17 thoughts on “Exploring Hidden Lyrics On 1990s DCC Audio Tapes

  1. From: https://en.wikipedia.org/wiki/Digital_Compact_Cassette#Technology

    “This backward compatibility was intended to allow users to adopt digital recording without rendering their existing tape collections obsolete, but because DCC recorders couldn’t record (only play back) analog cassettes, it effectively forced consumers to either replace their cassette deck with a DCC recorder and give up analog recording, or keep the existing cassette deck and make space to add the DCC recorder to their setup. ”

    Plus the copy protection. What history could have been.

  2. This was actually a shorter lived audio standard than DAT, which I never saw used for audio, although it still survives as the underlying technology for many data tape systems today.

    1. Wierdly I saw lots of DAT used for audio but back then I was spending a lot of my spare time repairing, building and lugging gear around for a couple of local bands and DJs, some of the SCSI DAT drives aimed at data backup even had an audio connector on them though I never experimented to see if it was possible to use them to record or playback, I’d heard it needed a specific version of firmware but was never really curious enough about them to go digging.

      I read a lot about DCC but never saw a real life DCC player despite having worked at a Phillips dealership when they werre launched, it kinda sank without many bubbles because CD-R had become a thing I think.

      1. A major factor in the rapid death of DCC was the DCC decks could not record analog Compact cassettes – thus DCC was in no way a *replacement* for CC. If you wanted to continue to make mixtapes for your car or for friends who didn’t have a DCC desk, DCC could only be an *addition* to an AV system.

  3. There was an official-product SCMS override box for DCC.

    I don’t know which company produced it, and I think sales were very restricted to trusted parties.

    But, whilst I was a grad student, a fellow student demo’d his lab setup to me (researching audio compression algorithms) – and showed me it was possible to override the SCMS and clone-of-a-clone recordings, preserving the ‘original copy’ tape marker.

    I dare say by modern standards it was probably unsophisticated – and could be modified in a file editing script these days.

    1. Copy-bit manglers surfaced soon after DAT recorders became available at the end of the 1980s. Since an S/PDIF PCM stream is a rather simple affair by design, “repairing” the “broken” bit could be done with a bunch of TTL chips.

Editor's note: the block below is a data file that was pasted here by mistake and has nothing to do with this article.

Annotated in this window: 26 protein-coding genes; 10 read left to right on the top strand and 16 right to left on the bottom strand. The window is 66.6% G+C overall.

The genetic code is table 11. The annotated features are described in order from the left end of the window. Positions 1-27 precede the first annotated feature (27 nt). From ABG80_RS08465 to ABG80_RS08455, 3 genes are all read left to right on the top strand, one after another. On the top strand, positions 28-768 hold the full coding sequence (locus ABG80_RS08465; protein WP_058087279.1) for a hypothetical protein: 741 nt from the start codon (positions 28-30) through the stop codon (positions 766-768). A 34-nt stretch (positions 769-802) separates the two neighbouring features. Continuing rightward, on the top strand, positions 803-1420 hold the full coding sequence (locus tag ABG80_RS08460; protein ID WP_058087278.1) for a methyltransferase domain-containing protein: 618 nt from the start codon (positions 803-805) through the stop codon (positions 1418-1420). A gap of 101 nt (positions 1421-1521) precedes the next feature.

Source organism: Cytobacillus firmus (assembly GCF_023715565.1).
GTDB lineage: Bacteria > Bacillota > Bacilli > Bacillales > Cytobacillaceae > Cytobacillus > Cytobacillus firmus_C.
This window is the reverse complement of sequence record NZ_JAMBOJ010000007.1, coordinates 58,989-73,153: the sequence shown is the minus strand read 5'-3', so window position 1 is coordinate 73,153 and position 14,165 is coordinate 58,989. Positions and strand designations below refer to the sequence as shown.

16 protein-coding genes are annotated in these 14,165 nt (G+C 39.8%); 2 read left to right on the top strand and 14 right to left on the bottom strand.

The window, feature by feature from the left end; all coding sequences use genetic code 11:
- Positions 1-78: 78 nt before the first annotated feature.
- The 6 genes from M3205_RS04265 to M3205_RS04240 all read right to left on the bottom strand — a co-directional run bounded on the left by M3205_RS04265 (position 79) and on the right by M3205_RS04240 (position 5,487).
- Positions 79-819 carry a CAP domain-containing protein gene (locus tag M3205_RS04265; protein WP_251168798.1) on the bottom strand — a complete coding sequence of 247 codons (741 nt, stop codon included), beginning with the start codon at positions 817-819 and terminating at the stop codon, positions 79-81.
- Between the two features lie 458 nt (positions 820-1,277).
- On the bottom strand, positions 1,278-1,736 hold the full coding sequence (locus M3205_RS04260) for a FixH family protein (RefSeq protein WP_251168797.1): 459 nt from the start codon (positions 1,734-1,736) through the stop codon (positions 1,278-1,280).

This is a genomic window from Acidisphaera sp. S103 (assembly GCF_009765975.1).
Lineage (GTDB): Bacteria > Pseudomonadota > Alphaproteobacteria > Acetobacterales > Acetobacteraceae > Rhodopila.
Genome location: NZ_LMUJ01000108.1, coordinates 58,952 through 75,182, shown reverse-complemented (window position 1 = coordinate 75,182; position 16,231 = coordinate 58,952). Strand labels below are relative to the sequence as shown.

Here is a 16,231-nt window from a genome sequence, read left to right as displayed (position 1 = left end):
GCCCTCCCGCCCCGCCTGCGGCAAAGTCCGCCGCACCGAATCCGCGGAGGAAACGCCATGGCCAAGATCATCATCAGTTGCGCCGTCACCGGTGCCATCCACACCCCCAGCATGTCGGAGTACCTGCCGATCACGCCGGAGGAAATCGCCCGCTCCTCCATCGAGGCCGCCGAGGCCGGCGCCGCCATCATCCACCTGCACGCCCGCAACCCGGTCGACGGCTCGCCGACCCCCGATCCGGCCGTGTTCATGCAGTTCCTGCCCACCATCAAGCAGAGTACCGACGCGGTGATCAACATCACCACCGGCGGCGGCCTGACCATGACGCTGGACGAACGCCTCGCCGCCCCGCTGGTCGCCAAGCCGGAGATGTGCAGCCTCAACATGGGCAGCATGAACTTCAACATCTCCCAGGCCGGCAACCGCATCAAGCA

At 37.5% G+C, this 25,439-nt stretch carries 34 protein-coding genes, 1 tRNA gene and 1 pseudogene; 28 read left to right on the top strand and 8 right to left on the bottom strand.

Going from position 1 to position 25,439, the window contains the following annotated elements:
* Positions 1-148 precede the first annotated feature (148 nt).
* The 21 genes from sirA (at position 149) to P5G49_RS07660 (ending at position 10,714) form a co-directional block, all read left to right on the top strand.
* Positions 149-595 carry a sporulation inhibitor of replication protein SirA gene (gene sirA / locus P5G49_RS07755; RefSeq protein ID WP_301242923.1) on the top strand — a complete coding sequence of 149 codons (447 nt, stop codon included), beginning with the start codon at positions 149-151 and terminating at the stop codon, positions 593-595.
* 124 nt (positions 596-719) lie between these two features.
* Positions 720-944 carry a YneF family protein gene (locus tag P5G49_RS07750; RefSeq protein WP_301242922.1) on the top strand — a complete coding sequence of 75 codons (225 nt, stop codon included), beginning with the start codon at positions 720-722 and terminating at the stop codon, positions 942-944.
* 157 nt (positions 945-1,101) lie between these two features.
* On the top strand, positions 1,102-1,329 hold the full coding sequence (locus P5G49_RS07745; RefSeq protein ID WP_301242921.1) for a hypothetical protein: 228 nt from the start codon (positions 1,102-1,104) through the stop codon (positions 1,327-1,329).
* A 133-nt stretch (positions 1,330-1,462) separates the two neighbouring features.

4. In my mind, if not reality, DCC was doomed because it was trying to feel futuristic while competing with Minidisc, a format that still feels futuristic in the actual future.
    It would be nice to think DCC was doomed by popular resistance to “copy protection”, but that never hurt MD (or HDMI).

  5. After my 1978 realization from an article describing the future unnamed CD with 14 bits later 16, I decided that 20 to 24 bits would be in any recording format that I’d buy. As these crap formats came out with the copy cop built in I passed. I forget which but at least 2 of these e-waste formats only used 8 bits, real sonic gravel. Dropouts would have been worse than tape when even good brands were having dropout problems.

  6. One of the great things about [Thomas Falkner]’s ITTS box is that it works with all (stationary) DCC recorders, not just with the first and second generation recorders like the Philips ITTS decoder at the DCC Museum does. I hope Thomas eventually open-sources his work so more people can work on it, and I hope we can eventually produce cassettes at the DCC Museum that have ITTS information encoded on them.

    === Jac

  7. All those old formats and their fans, whereas people scoff at CD’s, which in my mind was a very good thing for music, excellent quality and stereo separation and you can/could burn it yourself, and the players being affordable and available in many form-factors was also a plus.

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